(758i) Redox-Active Organometallic Polymers for Small Molecule Separations

Authors: 
Su, X., Massachusetts Institute of Technology
Jamison, T., Massachusetts Institute of Technology
Hatton, T. A., Massachusetts Institute of Technology
Electroactive polymers are a class of stimuli-responsive materials with great potential as energy storage materials, drug release platforms, and electrocatalysts. Organometallic polymers are particularly attractive for selective binding processes due to the ability to molecularly tune their Faradaic processes based on ligand and metal design.1 Here, we present a series of redox-active metallocene polymers for the selective separation of small molecules for environmental and chemical process applications.

For the anode, investigations with poly(vinyl)ferrocene (PVF) have previously shown significant ion-selective binding properties of these redox-electrodes towards various organic functional groups, especially carboxylates. During oxidation, poly(vinyl)ferrocenium specifically binds to carboxylates with >300-fold separation factors and >250 mg/g adsorption capacities.2 We show that through organic modification of the ligand, these anion-metallocene interactions can be enhanced even further to achieve fine chemical separations between very similar, substituted benzoic acids, through modulation of the redox-properties. In parallel, at the cathode, cobalt-based polymers [based on Cobaltocenium (PMAECoCp2) and (η5-cyclopentadienyl)-cobalt(η4-tetraphenyl-cyclobutadiene) (PCpCoCb) complexes] are utilized to asymmetrically couple with the anode ferrocene to enhance electrochemical performance.3 In particular, during reduction PCoCpCb can become negatively charged and selectively remove a range of cations, including heavy metals and aromatic organics. Finally, we show recent work on how these tandem asymmetric systems can be used for efficient bulk deionization.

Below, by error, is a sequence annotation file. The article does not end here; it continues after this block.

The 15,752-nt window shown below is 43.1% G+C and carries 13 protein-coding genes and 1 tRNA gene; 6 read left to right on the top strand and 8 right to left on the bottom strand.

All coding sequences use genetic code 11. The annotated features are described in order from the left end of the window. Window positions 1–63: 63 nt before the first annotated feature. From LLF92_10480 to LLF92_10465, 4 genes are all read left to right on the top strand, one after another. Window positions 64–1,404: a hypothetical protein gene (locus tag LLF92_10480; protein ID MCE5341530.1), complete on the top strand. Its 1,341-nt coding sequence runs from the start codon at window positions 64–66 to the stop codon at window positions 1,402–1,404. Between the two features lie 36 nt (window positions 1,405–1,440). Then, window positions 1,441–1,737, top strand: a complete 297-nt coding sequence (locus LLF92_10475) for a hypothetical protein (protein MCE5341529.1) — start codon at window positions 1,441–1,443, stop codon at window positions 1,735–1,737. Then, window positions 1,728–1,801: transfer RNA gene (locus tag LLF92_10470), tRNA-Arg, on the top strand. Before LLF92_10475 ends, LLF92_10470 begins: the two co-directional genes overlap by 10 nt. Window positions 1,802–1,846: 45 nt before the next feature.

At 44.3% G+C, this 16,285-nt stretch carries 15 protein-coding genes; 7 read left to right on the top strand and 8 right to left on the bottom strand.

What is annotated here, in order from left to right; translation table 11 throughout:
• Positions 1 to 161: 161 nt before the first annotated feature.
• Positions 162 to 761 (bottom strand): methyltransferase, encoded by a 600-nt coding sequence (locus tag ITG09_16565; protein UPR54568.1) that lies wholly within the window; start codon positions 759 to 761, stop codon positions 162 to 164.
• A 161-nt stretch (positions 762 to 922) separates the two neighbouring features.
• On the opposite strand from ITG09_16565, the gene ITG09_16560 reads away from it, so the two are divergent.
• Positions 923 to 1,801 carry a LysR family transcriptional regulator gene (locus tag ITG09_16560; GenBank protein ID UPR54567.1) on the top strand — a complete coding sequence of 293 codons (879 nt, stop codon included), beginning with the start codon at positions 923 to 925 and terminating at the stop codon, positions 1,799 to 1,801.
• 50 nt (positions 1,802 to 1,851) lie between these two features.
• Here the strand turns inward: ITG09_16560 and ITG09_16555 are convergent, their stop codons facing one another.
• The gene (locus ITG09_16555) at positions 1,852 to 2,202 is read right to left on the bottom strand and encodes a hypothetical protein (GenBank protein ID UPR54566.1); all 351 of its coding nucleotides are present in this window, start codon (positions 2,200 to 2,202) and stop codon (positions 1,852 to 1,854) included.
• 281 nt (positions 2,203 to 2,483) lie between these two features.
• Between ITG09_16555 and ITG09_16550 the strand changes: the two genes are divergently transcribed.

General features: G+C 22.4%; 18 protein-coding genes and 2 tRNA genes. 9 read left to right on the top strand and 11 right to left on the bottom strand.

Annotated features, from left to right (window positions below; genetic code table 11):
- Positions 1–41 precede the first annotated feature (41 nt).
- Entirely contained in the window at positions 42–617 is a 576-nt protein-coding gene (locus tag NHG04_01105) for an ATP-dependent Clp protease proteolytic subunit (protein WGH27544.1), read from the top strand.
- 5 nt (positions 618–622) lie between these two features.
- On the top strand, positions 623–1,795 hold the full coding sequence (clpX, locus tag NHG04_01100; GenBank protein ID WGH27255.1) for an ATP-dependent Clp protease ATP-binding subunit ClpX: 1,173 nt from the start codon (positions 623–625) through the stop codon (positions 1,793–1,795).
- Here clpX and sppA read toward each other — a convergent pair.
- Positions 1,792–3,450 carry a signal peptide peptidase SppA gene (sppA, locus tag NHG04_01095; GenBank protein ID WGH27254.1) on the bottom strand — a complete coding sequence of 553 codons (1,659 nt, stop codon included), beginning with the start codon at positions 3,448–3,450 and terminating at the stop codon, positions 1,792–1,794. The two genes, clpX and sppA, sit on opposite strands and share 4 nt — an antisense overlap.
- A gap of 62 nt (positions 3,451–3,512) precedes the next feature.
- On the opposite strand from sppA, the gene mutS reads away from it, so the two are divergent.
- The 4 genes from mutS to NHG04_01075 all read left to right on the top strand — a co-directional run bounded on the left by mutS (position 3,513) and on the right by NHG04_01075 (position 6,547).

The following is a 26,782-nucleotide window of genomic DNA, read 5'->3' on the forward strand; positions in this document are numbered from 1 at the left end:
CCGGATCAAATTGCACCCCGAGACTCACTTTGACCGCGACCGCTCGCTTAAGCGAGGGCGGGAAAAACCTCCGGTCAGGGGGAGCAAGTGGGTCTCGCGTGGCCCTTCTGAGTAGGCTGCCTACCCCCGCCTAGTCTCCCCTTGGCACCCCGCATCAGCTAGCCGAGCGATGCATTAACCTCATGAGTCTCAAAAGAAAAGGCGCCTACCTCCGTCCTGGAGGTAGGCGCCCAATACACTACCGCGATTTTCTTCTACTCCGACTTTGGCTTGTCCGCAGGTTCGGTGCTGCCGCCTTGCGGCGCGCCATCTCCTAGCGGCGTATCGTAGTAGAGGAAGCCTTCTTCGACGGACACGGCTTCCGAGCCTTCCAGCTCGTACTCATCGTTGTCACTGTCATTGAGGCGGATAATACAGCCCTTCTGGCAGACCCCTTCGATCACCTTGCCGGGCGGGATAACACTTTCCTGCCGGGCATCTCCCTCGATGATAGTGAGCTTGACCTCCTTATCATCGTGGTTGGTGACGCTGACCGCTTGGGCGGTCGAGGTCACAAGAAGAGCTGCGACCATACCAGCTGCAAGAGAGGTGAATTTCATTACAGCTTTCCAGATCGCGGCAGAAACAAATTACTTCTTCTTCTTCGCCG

Thus, whether used individually or in tandem, properly designed redox-active polymers have shown to be efficient materials for achieving selective ion-binding in both aqueous and organic media, at moderate to low voltage windows - pointing to their unique capability as a bridge between energy and environmental applications.

References

(1) Su, X.; Hatton, T. A. Advances in Colloid and Interface Science 2016. 10.1016/j.cis.2016.09.001.

(2) Su, X.; Kulik, H. J.; Jamison, T. F.; Hatton, T. A. Advanced Functional Materials 2016, 26, 3394.

(3) Su, X.; Tan, K. J.; Elbert, J.; Ruttiger, C.; Gallei, M.; Jamison, T. F.; Hatton, T. A. Energy & Environmental Science 2017, ASAP article.

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